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Lady Snowblood (1973)

Shurayukihime (original title)
Not Rated | | Action, Drama, Thriller | 1 December 1973 (Japan)
A young girl is born and raised to be an instrument of revenge.

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Writers:

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Director: Toshiya Fujita
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After spending a year in solitary confinement, Matsu escapes from prison with six more convicts, followed by the guards led by the vengeful warden who wants her dead at all costs.

Director: Shun'ya Itô
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Cast

Cast overview, first billed only:
...
Toshio Kurosawa ...
Masaaki Daimon ...
Gô Kashima
Miyoko Akaza ...
Sayo Kashima
Shinichi Uchida ...
Shirô Kashima
Takeo Chii ...
Tokuichi Shôkei
Noboru Nakaya ...
Banzô Takemura
Yoshiko Nakada ...
Kobue Takemura
...
Tajire no Okiku
Kaoru Kusuda ...
Otora Mikazuki
Sanae Nakahara ...
Kitahama, Okono
Hôsei Komatsu ...
Genzô Shibayama
Makoto Matsuzaki ...
Daikashi
Hiroshi Hasegawa ...
Daihachi Kachime
Takehiko Ono ...
(as Susumu Kuroki)
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Storyline

Yuki's family is nearly wiped out before she is born due to the machinations of a band of criminals. These criminals kidnap and brutalize her mother but leave her alive. Later her mother ends up in prison with only revenge to keep her alive. She creates an instrument for this revenge by purposefully getting pregnant. Though she dies in childbirth, she makes sure that the child will be raised as an assassin to kill the criminals who destroyed her family. Young Yuki never knows the love of a family but only killing and revenge. Written by Fred Cabral <ftcabral@hotmail.com>

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Genres:

Action | Drama | Thriller

Certificate:

Not Rated | See all certifications »

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Details

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Release Date:

1 December 1973 (Japan)  »

Also Known As:

Lady Snowblood  »

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2.35 : 1
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Did You Know?

Trivia

The role of Yuki Kashima was specifically written for Meiko Kaji to play. See more »

Goofs

This is set in the 19th century but, at the party in the final act, the Pakistani flag is amongst those on display. Pakistan only became an independent state in 1947. The flag of Australia is also present, although the Australian flag was first flown in 1901. See more »

Quotes

Yuki Kashima: Look at med closely. Do I look like someone you raped?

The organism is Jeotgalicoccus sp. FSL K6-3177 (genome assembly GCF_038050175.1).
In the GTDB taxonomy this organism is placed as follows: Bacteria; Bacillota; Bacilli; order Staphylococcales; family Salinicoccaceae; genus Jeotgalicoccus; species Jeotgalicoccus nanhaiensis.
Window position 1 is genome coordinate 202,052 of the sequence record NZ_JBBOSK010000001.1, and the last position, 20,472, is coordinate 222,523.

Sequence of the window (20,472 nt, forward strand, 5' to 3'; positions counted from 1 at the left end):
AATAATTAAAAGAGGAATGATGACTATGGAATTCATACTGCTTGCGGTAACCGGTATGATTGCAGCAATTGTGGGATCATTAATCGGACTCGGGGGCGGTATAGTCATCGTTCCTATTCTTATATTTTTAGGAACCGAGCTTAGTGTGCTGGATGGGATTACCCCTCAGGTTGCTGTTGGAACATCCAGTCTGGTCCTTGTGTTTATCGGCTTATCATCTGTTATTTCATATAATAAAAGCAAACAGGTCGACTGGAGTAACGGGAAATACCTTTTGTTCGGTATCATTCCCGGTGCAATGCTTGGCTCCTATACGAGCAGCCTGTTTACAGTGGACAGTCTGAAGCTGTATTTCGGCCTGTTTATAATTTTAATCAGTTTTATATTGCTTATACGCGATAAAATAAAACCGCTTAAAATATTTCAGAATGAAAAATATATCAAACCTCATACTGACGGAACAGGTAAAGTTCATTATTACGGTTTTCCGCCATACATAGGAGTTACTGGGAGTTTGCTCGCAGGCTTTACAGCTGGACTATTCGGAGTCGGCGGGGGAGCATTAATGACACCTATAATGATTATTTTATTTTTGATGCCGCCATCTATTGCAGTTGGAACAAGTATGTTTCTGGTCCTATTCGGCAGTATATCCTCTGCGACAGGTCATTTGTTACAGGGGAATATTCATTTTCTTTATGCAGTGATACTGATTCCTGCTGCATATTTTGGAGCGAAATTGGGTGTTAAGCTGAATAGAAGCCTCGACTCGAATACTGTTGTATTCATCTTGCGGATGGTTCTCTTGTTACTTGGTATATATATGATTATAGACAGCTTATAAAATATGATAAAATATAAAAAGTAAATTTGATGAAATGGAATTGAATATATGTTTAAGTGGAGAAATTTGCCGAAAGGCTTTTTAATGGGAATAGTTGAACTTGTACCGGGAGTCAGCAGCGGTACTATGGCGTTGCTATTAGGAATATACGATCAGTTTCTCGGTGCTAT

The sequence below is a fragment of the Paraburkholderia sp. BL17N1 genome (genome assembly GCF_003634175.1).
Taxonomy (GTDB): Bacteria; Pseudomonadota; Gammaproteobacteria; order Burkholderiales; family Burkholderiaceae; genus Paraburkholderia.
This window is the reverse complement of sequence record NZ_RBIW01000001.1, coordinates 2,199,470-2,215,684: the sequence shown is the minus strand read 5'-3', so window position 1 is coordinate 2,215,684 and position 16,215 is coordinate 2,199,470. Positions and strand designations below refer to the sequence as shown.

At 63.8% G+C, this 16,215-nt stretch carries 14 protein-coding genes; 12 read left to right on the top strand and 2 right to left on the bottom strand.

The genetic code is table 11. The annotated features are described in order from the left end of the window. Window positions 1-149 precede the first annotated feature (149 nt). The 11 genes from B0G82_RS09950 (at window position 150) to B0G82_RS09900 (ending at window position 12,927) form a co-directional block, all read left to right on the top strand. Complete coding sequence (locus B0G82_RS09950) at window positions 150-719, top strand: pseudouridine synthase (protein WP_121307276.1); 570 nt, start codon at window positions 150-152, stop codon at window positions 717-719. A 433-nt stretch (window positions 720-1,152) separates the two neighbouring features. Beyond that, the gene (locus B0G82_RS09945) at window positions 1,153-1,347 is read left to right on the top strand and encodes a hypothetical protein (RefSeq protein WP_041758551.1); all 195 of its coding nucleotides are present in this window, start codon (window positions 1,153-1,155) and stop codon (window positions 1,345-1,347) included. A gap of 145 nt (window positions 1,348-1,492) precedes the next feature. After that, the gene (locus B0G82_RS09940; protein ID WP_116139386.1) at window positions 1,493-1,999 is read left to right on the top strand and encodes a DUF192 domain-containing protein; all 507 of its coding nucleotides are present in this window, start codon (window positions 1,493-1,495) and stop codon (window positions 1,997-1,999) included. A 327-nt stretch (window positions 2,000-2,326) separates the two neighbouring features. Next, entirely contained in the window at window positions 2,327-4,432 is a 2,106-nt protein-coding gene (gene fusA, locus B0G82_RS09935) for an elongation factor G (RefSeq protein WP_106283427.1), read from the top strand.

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Connections

Referenced in Horror Business (2005) See more »

Soundtracks

Shura no Hana
Sung by Meiko Kaji
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User Reviews

 
Super-entertaining female revenge flick
7 November 2014 | by (Croatia) – See all my reviews

Toshiya Fujita's Lady Snowblood, (based on the manga of the same name) starring Meiko Kaji, is now most commonly known as the film that inspired Quentin Tarantino's Kill Bill movies. Tarantino is a notorious copycat, but I frankly don't find that to be a big deal, I mean other filmmakers like Stanley Kubrick copied from other films all the time yet nobody has a problem with that.

Kill Bill lifted many elements from Lady Snowblood; the female revenge plot with four main villains (the one played by Lucy Liu is even inspired by Shurayuki), battles on snowy fields, fountains of watery blood, fights with the female villain's henchmen, an animated sequence (in LS it's a series of scenes from the manga because I assume the budget was too low for an animated scene), the protagonist killing a girl's parent, division into chapters, some of the music which was plain borrowed, and the non-linear chronology. I actually prefer Lady Snowblood to Kill Bill because it has a far more absorbing atmosphere, which is one of the most important things for a movie to have as I see it.

Lady Snowblood is divided into four chapters and dramatically narrated by some anonymous. Surprisingly enough, the camera-work is just brilliant for an exploitation film. There are many interesting techniques, like zooming in on a stair-ascending character's partially obscured face in the background and then focusing on her as soon as she appears on the others' level, or suddenly zooming out of the scene high into the sky. The color cinematography and costume work are all very memorable.

The bloody scenes have the usual fire hydrant-like blood fountains common in many samurai films at the time, I mean that's just classic, I can't believe some people are having problems with that. The over-the-top acting also isn't a nuisance, it's a lovable exploitation film trope that just makes the movie better. Meiko Kaji is great both in the leading role and on the film's soundtrack; the main song Shura no hana (translated by Tarantino as The Flower of Carnage) is amazing, probably one of the best movie character theme songs I've heard so far.

Lady Snowblood also has a sequel by the same director, a Hong Kong remake, as well as a sci-fi re-imagining which came out years later. But yeah, sadly it's most famous for being an inspiration to Tarantino, which is unfortunate because it's a great film on its own, a masterpiece in its own genre - highly entertaining, dark and colorful. Be sure to check it out.

9,5/10


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